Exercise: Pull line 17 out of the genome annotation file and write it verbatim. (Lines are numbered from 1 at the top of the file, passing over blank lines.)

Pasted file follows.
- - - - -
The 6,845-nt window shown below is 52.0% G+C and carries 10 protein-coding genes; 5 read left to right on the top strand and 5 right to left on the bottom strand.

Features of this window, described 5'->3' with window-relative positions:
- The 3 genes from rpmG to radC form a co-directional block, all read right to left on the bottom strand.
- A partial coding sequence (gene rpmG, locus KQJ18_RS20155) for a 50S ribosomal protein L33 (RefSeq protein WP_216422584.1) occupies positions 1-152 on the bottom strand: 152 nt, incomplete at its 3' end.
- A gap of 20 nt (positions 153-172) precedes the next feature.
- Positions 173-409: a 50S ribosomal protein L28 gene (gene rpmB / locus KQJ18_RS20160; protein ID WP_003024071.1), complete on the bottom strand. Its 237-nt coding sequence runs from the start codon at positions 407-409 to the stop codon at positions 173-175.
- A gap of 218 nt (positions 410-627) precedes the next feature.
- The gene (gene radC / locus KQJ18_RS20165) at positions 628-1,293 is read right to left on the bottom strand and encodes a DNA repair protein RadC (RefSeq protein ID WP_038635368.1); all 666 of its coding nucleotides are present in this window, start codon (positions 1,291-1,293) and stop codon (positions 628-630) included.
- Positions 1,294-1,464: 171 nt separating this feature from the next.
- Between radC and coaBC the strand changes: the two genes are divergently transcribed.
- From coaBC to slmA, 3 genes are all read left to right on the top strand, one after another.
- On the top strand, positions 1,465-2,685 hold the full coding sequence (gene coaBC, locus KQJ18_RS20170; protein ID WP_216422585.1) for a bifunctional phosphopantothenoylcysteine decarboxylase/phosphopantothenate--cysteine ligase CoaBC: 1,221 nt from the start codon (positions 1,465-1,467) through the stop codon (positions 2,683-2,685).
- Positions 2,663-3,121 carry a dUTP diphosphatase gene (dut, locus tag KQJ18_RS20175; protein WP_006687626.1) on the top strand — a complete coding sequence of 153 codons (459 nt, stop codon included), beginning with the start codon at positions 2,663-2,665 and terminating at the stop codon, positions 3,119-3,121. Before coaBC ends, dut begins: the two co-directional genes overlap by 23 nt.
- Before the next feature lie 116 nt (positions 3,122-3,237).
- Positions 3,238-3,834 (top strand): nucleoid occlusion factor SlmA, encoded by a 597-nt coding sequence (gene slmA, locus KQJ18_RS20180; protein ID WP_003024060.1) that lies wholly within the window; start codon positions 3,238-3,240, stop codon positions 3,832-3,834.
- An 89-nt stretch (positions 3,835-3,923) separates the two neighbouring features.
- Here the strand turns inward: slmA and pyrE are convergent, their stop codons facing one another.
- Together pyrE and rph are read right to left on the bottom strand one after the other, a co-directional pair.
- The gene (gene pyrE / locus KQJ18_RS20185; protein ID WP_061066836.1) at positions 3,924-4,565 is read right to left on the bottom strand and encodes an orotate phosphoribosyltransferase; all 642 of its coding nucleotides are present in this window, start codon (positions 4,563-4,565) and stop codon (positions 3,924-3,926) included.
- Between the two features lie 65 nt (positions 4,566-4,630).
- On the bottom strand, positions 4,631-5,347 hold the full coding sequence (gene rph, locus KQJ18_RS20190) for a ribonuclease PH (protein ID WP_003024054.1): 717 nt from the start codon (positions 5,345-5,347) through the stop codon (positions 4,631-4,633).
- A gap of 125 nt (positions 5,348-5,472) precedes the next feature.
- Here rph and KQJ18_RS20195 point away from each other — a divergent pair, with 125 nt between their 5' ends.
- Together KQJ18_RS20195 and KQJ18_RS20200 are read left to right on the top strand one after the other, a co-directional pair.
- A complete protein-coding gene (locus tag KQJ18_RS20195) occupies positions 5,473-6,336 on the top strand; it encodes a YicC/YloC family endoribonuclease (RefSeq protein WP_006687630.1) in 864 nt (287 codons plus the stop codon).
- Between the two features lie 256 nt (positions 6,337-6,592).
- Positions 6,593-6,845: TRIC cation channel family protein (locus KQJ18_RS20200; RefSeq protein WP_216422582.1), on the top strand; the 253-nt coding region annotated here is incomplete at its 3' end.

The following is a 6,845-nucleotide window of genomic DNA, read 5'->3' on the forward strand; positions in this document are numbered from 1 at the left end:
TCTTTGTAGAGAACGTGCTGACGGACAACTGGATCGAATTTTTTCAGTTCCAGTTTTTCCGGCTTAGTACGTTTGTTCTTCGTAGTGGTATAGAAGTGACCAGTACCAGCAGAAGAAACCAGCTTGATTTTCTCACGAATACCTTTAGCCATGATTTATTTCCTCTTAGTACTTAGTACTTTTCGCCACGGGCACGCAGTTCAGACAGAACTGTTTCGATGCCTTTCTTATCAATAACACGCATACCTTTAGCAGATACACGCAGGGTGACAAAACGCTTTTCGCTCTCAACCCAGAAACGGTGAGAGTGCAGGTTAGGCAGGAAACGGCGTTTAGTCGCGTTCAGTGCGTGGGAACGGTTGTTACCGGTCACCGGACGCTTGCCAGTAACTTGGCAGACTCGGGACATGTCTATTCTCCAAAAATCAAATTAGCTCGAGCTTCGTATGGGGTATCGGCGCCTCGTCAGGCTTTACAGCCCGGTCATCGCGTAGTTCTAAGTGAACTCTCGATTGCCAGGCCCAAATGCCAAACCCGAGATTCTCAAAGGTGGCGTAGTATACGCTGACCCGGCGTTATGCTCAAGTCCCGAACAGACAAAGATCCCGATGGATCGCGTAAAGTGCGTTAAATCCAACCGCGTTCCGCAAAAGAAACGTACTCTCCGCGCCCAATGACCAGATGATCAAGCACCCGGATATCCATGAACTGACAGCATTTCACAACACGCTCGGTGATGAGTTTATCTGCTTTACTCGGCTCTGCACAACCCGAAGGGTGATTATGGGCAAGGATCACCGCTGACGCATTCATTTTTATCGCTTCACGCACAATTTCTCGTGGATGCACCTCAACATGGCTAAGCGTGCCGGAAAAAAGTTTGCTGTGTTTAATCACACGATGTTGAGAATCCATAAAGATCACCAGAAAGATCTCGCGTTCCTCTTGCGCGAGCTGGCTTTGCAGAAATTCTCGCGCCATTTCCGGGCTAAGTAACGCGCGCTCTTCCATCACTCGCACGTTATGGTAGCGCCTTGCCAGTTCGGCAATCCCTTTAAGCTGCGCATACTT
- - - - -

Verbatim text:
- Here the strand turns inward: slmA and pyrE are convergent, their stop codons facing one another.